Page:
115 Field Regiment Royal Artillery

Discussion in 'Royal Artillery' started by trader, Dec 31, 2011.

  1. topofthestack

    topofthestack Member


    What you may find of interest to you in WO 167/505 is that the War Diaries usually have entries noting which Officers joined or left the regiment and the dates this happened. I didn't really have much interest in this and can't say whether it included LAD or other support detachments; the personnel returns in the file may have this information.


  2. Andrew Humphries

    Andrew Humphries New Member

    Thank you for such a rapid reply. A quick scan of WW2 discussions suggest it is populated with knowledgeable enthusiasts. I am delighted to have stumbled into it!

    I have my Dad's service record which was obtained in 2000 from MoD Defence records in Hayes. Because he never spoke about his career prior to my experience following 1949, this record is pretty much all I have to go on.

    He joined the RAOC in 1928 as a boy soldier. Prior to being posted to 115 on 09/12/39 his jobs (in the Far and Middle East) do not mention the RA. After evacuation from France he was posted to No 2 Training Centre and then on 26/04/41 to 123 Army Field Regiment, RA as WO1. On 24/07/41 he was appointed Armament Sgt Maj. On 05/03/42 he was attached to 488 Battery. I believe during this time he may have been involved with coastal batteries in the south of England. After this he was posted to India where he continued his association with 123 and the Light Anti-Aircraft Regiment, RA having transferred to the Royal Electrical & Mechanical Engineers. In 1944 he was at the HQ RA 44th Indian Airborne Div and then the HQ RA 2nd Indian Airborne Division. By this time he was an acting Major. He returned to the UK in late 1947.

    I suppose that the War Diaries are voluminous and at £8 + per page it is useless asking the PRO for a copy. I would assume a visit with camera is thus essential? I would be interested in the progress of your history and will indeed ask the website for your email address.
  3. topofthestack

    topofthestack Member

    The War Diary (WD) for December 1939 doesn't give very much information; I've just been looking at December 1939 from the photos I took earlier this year. Invaluable to be able to refer to them at home whenever you want! I don't know what details the personnel returns have for that month. The WD can run from a page covering to the month, to several depending on either diarist was good, or the because of the number of events they were involved in. In the case of the Battle for France i.e. May 1940, they take up several pages.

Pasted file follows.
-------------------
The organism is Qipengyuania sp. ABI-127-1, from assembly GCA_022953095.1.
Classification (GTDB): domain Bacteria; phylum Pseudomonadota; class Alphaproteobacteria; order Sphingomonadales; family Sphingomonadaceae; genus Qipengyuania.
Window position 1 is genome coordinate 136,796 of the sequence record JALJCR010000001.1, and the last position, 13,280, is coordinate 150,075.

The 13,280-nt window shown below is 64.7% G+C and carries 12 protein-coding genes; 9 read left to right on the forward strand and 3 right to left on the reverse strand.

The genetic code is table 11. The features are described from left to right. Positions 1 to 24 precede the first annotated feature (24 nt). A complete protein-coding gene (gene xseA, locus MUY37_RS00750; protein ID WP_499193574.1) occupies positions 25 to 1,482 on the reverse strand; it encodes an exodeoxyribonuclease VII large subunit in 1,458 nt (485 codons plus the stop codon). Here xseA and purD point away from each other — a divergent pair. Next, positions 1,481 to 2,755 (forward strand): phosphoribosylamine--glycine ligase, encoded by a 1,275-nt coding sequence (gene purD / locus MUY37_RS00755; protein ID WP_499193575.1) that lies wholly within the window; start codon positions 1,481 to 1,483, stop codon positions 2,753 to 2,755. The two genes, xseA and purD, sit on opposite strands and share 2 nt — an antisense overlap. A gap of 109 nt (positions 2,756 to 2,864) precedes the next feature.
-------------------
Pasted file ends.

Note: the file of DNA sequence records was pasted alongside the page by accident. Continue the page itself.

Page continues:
Two pages at £8.50 per time would cost me nearly as much as my train fare and over two days at TNA I photo'd nearly a hundred pages! I would definitely recommend photographing them for home study. The personnel records sometimes take up more pages than the diary and the personnel returns depend on what was preserved and filed. Again, you should be able to photo them but the paper is quite thin so can be in only fair condition. I took a pocket Canon and used a table with a mount at first but quickly decided to hand-hold it as it was quicker to set up, and I got pretty good shot even hand-held under the light of the Reading Room. Other researchers may have sophisticated equipment but over the past few months I've even resorted to using my mobile phone camera and got some pretty darned good photos. Whilst you can plug in your camera at desk electrical points, I always take my camera and mobile so I have one to replace the other if necessary.

  4. Owen

    Owen -- --- -.. MOD

    Why ask us to do it?
    Just ''Start a Conversation '' with him via his profile page ,then you can converse privately between yourselves, it's what used to be called private messaging.
  5. topofthestack

    topofthestack Member

    Greetings Owen and many thanks for the pointer.

    I'd been looking for a 'PM' tab around the site and not realised that this was the replacement!


  6. Bluebell Minor

    Bluebell Minor Junior Member

    Top of the Stack

    Congratulations on your efforts

    My uncle served with the Leicester Battery in all the Campaigns you mentioned. I would be very interested in obtaining copies of your history in due course. Will be returning to Mandalay and the lower Irrawaddy shortly to retrace part of th Forgotten Army's 1945 Advance on Rangoon.
  7. harkness

    harkness Well-Known Member

  8. topofthestack

    topofthestack Member

    Thank you for that Harkness,

    I knew about this but the Casualty List information is wrong. He died at 0645 on 19th March, not the 18th. This is confirmed by the 'Battle Diary' of 240 Bty that I have that was written by my father, and also the regimental one. His CWGC grave memorial at Taukkyan also gives this date but after I sent them the evidence that it's wrong, the CWGC had said they will change their database and will order a new memorial.

    Last edited: Dec 22, 2017
  9. John of Gumley

    John of Gumley New Member

    I am new to this site and have had very interesting and useful discussions with "topofthestack" Thank you TG!

    My interest is the service of my Uncle Lance Bombardier FREDERICK RONALD BURN
    No. 916461, 240 Battery, 115 (North Midland) Field Regt., Royal Artillery (TA)
    He was known as Ron, and lived at 135 Evington Lane Leicester with his parents until he married, when on leave in February 1940 when he moved with his wife Joan to 60 Constance Rd. Leicester.